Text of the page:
So what can we do? My last article explored the different ways in which one can restrict their social media usage. But why? Personally, I realized that the damage of social media is much greater than solely brain damage and addiction. Quite simply, I do not want to miss out on my life. I do not want to miss spending time with my family while I still can, because as we all know, life is short. Why spend your life hovering over a screen obsessing over someone else’s life when you could obsess over your own, wonderful life? This realization was what I truly needed to put my phone down, and I hope perhaps more teens will come to realize that there is so much more to life than an Instagram post, a celebrity birthday, or a Snapchat story. We must begin to live our lives for what is truly real, not for what is hidden behind a screen, which, very likely, is photoshopped.

Offord, Catherine. “How Social Isolation Affects the Brain.” The Scientist Magazine®, www.the-scientist.com/features/how-social-isolation-affects-the-brain-67701.

“Social Media Addiction.” Addiction Center, 20 Nov. 2020, www.addictioncenter.com/drugs/social-media-addiction/.

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January 23, 2021 3:40 am

Josie,
your post about social media and its effects, specifically in regards to the recent isolation and quarantine, was very captivating and interesting to read about! I thought your argument was very convincing and relatable. Social media can be very addictive and even harming if you let it, though I also liked how you mentioned how social media was also useful, as it kept us in the loop and helped us escape the world for a bit. I agree though, that spending time away from your phone, or other devices, is a necessary thing to do today. Like you said, “there is so much more to life than an Instagram post, a celebrity birthday, or a Snapchat story.” Taking time away from social media is very important, as living life outside of the internet is an important thing to remember to do. For me, the adjustment to the sudden isolation was difficult, and I, too, turned to social media. Eventually, I remember taking a break from it all and taking a walk in the snow, as well as spending time with my family as often as I could. And, although I think social media is a great way to interact with others and to escape from reality for a bit, it’s important to remember to not spend every waking minute there and to take the time for yourself so that you can truly live your life to the fullest. I look forward to your next posts!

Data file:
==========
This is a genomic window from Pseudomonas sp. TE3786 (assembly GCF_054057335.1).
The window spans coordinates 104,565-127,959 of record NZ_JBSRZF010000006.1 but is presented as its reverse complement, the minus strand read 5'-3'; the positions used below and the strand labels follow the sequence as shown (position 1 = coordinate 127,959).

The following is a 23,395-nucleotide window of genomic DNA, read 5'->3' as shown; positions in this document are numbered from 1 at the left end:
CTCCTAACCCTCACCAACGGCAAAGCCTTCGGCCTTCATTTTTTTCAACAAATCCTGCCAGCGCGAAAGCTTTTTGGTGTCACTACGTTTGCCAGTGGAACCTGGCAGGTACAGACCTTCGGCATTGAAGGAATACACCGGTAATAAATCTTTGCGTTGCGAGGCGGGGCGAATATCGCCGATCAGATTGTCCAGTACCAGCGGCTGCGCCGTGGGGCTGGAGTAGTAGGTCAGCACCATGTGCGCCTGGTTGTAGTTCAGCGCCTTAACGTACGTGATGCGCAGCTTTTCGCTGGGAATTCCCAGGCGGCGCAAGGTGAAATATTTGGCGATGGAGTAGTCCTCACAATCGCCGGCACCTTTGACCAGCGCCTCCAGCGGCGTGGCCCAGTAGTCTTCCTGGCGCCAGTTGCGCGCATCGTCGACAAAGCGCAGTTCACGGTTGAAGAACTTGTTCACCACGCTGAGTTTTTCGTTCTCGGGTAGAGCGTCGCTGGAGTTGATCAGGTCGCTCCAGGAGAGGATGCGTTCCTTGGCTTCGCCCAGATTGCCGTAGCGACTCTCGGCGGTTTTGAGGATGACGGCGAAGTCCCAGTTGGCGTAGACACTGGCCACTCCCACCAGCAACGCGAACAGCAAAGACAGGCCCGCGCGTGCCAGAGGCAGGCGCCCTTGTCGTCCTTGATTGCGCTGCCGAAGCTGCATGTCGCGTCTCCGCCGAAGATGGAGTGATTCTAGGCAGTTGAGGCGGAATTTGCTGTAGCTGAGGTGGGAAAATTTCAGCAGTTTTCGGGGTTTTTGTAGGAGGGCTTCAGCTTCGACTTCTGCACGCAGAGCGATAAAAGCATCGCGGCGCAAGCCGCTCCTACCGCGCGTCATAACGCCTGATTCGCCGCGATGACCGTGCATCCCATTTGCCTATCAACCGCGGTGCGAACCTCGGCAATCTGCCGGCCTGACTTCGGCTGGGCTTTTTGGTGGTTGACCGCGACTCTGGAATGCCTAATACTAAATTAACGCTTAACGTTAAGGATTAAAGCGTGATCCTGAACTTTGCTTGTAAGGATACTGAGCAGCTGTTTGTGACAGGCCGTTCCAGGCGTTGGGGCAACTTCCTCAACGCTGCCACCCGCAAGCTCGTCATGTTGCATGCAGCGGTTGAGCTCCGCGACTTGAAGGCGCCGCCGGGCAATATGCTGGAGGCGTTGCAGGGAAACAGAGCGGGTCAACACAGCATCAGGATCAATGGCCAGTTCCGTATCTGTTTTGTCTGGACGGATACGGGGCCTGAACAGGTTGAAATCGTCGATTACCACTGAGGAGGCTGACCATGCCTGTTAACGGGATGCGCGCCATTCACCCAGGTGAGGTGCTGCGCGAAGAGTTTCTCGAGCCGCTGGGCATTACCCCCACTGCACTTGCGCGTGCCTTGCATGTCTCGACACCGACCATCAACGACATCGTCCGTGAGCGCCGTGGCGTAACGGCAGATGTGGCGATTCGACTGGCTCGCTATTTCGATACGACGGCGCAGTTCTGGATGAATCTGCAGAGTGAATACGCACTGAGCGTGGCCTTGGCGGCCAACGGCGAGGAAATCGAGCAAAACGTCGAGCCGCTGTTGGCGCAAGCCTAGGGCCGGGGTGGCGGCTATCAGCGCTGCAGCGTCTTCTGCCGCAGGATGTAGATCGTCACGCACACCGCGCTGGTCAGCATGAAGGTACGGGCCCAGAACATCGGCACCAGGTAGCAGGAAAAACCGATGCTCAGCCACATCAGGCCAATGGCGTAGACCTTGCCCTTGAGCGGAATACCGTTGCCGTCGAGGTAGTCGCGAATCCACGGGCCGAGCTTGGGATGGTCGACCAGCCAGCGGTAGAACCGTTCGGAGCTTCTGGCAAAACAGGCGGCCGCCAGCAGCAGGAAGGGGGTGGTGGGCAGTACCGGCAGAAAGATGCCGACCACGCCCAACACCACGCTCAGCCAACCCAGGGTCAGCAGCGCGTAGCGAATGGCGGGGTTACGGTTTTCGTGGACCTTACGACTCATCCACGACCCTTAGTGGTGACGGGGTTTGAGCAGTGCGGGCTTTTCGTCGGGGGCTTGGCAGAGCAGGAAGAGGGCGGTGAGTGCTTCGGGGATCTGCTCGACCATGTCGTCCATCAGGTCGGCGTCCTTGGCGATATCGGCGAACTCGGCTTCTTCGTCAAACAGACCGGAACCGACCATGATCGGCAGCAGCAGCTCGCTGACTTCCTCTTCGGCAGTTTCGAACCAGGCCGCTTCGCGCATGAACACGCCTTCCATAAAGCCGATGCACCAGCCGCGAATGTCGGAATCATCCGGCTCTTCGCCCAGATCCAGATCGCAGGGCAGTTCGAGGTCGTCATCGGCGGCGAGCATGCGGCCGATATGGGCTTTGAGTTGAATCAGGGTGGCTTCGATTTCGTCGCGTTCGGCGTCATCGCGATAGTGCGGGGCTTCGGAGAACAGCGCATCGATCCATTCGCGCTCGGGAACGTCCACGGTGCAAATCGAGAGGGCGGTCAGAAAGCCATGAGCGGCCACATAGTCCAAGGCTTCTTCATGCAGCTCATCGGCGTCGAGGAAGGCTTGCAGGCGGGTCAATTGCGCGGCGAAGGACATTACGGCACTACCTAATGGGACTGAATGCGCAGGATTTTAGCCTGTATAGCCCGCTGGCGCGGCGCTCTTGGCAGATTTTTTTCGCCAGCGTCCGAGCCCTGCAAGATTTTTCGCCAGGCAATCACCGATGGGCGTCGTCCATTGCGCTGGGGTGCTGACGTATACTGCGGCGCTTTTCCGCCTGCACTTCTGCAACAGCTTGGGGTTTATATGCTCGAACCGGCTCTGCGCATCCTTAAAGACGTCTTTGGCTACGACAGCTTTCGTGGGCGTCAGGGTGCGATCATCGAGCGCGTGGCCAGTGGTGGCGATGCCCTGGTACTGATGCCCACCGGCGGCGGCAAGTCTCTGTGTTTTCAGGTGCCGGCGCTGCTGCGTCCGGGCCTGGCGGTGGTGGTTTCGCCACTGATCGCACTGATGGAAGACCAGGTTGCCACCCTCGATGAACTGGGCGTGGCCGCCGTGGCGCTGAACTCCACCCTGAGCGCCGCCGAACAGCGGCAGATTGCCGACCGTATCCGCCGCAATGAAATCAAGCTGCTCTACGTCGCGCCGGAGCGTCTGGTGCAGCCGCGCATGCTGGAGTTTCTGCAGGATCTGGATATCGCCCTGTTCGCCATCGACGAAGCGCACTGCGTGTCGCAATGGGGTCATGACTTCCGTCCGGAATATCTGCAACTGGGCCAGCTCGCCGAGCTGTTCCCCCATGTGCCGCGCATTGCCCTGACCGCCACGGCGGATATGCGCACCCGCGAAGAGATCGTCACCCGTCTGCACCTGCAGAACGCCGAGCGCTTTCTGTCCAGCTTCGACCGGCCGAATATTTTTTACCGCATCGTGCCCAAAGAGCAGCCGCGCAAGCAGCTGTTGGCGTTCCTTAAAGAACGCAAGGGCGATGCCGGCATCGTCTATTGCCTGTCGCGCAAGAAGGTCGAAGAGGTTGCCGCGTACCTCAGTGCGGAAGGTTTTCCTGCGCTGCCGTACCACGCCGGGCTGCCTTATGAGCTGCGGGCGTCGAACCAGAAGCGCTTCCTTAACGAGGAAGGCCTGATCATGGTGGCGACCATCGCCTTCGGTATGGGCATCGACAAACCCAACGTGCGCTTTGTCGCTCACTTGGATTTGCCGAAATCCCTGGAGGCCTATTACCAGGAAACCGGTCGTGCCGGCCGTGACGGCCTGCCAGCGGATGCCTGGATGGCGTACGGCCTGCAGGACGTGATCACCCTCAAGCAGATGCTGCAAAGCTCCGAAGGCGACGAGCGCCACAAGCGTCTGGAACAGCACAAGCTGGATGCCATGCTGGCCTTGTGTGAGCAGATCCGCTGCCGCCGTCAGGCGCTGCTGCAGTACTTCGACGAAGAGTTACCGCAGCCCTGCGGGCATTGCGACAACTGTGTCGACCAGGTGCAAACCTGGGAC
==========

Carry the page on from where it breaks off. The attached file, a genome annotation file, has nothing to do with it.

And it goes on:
Youth Voices is an open publishing and social networking platform for youth. The site is organized by teachers with support from the National Writing Project. Opinions expressed by writers are their own.  See more About Youth VoicesTerms of ServicePrivacy Policy.All work on Youth Voices is licensed under a Creative Commons Attribution-ShareAlike 4.0 International License